One of the greatest joys of the hectic schedule that employs me comes during the rare times when I have the time (and pocket money) to sit down for a hot lunch. The Czechs are great about lunch. They feature a variety of cheap meals at most of the pubs. Hearty Czech food: meat, sauce, and dumplings. But sometimes, I just want a sandwich.
In New York, lunch equals sandwich. Three years amid Gotham’s tremendous arsenal of sandwich shops isn’t something that you shake easily. There was always something amazing available: from the glorious combination of pickled vegetabes, fresh bread and alien meant that is the Vietnamese bahn mi; to a seriously Italian, two-serving sub from a tiny deli with a “soup nazi” atmosphere; or my sentimental favorite: rare roast beef-mayo-lettuce-tomato-salt-pepper. There was always a reliable bread and meat creation to fall back on or a new one to discover.
In Prague, what they do reliably well and with stunning creativity are open face sandwiches. These beauties feature a base of diagonally cut french bread smeared with butter, mayo or potato salad and creatively topped with everything from pickled peppers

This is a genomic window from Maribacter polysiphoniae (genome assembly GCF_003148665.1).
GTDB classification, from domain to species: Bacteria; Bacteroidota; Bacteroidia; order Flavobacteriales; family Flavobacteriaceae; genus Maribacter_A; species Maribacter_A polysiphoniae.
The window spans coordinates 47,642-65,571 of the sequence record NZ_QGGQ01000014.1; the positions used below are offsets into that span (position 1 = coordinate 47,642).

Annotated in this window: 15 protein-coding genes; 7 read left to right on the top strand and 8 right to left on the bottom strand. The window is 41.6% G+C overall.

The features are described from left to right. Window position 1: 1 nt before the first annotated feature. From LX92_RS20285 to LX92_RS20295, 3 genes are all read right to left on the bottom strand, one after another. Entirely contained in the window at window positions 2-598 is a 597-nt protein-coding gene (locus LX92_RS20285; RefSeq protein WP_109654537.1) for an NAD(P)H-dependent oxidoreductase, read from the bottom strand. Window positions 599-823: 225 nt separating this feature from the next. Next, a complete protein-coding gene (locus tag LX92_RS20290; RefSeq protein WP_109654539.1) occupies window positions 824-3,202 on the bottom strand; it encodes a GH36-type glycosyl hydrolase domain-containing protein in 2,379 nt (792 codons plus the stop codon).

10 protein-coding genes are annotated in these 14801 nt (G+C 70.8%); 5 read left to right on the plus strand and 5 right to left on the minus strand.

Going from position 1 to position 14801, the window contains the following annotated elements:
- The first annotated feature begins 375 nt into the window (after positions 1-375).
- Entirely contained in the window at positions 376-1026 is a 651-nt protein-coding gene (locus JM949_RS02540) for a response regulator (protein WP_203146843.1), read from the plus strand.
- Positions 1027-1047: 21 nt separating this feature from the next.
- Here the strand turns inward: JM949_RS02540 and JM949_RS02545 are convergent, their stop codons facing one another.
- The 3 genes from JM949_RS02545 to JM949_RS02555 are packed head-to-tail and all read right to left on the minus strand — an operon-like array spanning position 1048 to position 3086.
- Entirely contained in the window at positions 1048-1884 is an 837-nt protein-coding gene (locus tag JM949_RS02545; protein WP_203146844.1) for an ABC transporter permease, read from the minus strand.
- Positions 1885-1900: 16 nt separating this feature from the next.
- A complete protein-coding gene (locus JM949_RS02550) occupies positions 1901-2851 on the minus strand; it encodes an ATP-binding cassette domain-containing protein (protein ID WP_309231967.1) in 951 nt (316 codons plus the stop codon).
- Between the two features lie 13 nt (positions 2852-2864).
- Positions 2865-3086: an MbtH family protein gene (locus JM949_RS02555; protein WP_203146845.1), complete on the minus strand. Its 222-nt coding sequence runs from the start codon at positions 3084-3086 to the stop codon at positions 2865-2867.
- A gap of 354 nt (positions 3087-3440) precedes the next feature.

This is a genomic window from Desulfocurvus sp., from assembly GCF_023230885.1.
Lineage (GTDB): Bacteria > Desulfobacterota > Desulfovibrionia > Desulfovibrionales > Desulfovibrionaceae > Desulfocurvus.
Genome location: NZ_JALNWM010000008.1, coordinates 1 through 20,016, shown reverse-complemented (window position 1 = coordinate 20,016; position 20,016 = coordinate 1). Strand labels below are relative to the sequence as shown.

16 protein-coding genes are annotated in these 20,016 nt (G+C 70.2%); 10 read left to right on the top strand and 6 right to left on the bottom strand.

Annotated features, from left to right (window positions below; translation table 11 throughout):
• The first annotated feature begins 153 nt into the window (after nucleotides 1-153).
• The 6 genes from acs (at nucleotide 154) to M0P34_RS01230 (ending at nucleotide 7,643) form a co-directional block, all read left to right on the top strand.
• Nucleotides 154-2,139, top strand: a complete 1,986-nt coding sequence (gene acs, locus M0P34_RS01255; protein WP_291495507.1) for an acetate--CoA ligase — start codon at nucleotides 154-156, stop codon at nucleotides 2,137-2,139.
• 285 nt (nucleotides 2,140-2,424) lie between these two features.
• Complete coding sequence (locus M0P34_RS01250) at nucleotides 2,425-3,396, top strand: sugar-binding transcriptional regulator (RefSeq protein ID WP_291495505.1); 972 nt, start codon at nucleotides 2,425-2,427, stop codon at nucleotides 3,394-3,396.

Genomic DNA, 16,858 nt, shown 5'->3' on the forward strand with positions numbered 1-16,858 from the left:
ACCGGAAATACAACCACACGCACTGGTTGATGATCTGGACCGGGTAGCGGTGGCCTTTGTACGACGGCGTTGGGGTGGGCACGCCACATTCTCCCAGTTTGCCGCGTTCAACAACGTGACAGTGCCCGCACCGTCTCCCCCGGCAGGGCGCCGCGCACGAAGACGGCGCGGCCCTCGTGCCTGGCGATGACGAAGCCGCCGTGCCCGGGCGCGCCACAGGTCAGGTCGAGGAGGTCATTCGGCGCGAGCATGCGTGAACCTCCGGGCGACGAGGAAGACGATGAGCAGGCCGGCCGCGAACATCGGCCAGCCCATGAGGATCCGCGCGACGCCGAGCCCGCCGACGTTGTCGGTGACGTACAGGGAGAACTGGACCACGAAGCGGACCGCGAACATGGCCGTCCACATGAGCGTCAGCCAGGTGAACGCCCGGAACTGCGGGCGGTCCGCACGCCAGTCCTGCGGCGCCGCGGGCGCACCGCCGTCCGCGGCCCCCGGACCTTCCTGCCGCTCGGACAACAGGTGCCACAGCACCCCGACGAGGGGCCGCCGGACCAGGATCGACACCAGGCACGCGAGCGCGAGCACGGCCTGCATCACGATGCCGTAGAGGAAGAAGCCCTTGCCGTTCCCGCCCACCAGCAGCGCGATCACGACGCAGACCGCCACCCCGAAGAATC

to hard boiled eggs. While lovely and delicious, they’re overly ornate, difficult to eat (and transport) and not very filling.
Regular sandwiches are available, as testified to by the presence of the Subway and Bageterie chains, but I they simply don’t fill that sentimental spot in my stomach. My homemade sandwiches, made with Czech ingredients, reliably capture the Czech sandwich but without Italian or American ingredients, again, I can’t make anything like home.
Yet after several daring culinary exploits I’ve come to rely squarely on one sandwich to fill the void: the Döner Kebap. This glorious Turkish spit-roasted delicacy puts the US/Greek gyro to shame. My best lunches when I surrender to a pillowy roll filled with perfectly cooked lamb and topped with lettuce, onion and a tangy yogurt sauce.
I love it because it’s an honest sandwich. Warm because the meat is right from the spit and the bread fresh from the oven. Rich because the meat has been cooking slowly for hours. Refreshing because the sauce was made this morning and cheery because the restaurant fills up with Prague’s Turkish population during lunch. While Döner doesn’t replace all the sandwiches I’ve given up, I’m glad to have a new one to rely on.